Responsive web design: What goes around…

“Responsive Web Design essentially indicates that a web site is crafted to adapt the layout to the environment that it is being viewed in.”1

At Generation X it has always been a first principle to consider the wide variety of user platforms when designing websites. Cross browser compatibility and varied browser resolutions have always been tested as an inherant part of the design process since I first began designing websites in 2003, so the concept of responsive web design is not new to me.

The term responsive web design, however, first came to my attention last month when I read an article by James Pearce entitled Not a mobile web, merely a 320px-wide one2, orginally written in October 2010 in response to Ethan Marcotte’s seminal article3 on A List Apart.

Proponents of responsive web design seem to fall into two camps – the purists and the adaptives. The distinction lies in whether exactly the same information is presented across all platforms – the purist arguemnt – or whether the design should respond to different platforms by delivering “different content and services altogether – or, at least, a differently prioritized version of the default desktop experience”.2 As is so often the case, both sides of the argument have much to recommend them.

Allied to the concept of responsive web design is that of Mobile First,4 whereby web applications and websites are designed for mobile devices first, rather than the mobile version being adapted from the desktop version. The case for Mobile First is argued in the book of the same title, by Luke Wroblewski.

I should point out that responsive web design principles have (not yet) been applied to this WordPress blog.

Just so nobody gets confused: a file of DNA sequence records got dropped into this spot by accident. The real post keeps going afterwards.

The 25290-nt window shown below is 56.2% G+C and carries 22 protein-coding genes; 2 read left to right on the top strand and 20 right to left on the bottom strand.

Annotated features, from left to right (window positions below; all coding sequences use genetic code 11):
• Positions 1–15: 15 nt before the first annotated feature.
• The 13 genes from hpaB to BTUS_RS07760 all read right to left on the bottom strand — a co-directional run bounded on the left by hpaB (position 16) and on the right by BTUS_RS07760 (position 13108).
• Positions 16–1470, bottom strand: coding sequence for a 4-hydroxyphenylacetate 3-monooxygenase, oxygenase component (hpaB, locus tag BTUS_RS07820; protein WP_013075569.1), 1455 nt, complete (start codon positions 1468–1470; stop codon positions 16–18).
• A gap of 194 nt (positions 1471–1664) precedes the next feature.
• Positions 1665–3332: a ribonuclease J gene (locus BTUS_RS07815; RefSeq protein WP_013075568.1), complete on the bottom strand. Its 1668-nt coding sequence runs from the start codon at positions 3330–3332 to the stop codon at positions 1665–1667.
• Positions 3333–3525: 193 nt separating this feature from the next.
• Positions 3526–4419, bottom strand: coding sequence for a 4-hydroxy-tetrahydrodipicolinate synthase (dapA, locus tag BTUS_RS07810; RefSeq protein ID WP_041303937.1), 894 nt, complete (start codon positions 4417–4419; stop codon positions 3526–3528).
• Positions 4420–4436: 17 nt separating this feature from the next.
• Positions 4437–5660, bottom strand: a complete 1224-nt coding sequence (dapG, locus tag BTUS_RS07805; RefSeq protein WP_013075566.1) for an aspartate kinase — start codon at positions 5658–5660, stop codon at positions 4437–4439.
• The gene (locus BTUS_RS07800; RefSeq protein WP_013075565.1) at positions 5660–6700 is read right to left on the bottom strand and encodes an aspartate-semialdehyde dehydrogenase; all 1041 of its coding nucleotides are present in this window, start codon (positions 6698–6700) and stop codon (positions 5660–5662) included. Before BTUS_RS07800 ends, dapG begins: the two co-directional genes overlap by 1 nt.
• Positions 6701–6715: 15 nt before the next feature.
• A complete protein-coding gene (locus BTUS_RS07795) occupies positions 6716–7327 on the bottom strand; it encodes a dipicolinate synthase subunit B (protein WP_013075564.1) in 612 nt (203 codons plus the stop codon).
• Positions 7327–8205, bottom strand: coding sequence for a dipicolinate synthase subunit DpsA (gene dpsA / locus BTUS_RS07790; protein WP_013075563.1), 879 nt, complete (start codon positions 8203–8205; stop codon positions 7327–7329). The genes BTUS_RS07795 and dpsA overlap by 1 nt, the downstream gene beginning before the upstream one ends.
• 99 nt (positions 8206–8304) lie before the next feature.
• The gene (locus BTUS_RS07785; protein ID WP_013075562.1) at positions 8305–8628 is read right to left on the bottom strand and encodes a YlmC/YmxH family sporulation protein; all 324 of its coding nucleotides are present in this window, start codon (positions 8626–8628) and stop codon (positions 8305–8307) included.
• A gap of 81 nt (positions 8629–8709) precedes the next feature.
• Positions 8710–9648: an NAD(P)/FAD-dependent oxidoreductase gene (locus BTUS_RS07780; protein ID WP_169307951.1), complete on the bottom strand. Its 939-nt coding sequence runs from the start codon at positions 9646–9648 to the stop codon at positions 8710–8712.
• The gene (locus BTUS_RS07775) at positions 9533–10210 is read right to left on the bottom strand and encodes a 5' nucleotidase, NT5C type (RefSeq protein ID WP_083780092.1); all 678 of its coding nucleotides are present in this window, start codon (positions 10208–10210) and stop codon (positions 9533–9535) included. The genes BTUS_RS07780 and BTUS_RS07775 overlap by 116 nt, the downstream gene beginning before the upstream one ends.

1 Responsive Web Design, Wikipedia
2 Not a mobile web, merely a 320px-wide one, by James Pearce
3 Responsive Web Design, by Ethan Marcotte
4 Mobile First by Luke Wroblewski

Object hyperlinking: Meta-objects meets metaphysics

Object hyperlinking is a neologism that usually refers to extending the Internet to objects and locations in the real world, by attaching object tags with URLs as meta-objects to tangible objects or locations which can then be read by a wireless mobile device and information about objects and locations retrieved and displayed.

Object hyperlinking will make it possible to link comprehensive and editable information to any object or location. The opportunities presented by this are vast, although what has emerged so far is a mixture of social and commercial applications.

http://en.wikipedia.org/wiki/Object_hyperlinking

“The future is already here — it’s just not very evenly distributed.” William Gibson

f-Commerce: The Rise of Social Commerce

It is widely contended that f-Commerce transactions will exceed Amazon’s annual sales over the next 5 years.

f-Commerce, also known as Facebook commerce and f-comm, refers to the buying and selling of goods through Facebook. f-Commerce is a subset of Social Commerce, the use of social network(s) in the context of e-commerce transactions. These transactions can be completed either on the  Facebook, or off-Facebook using their Open Graph Protocol1, which enables the integration of Facebook-enhanced features on external websites or ecommerce shops.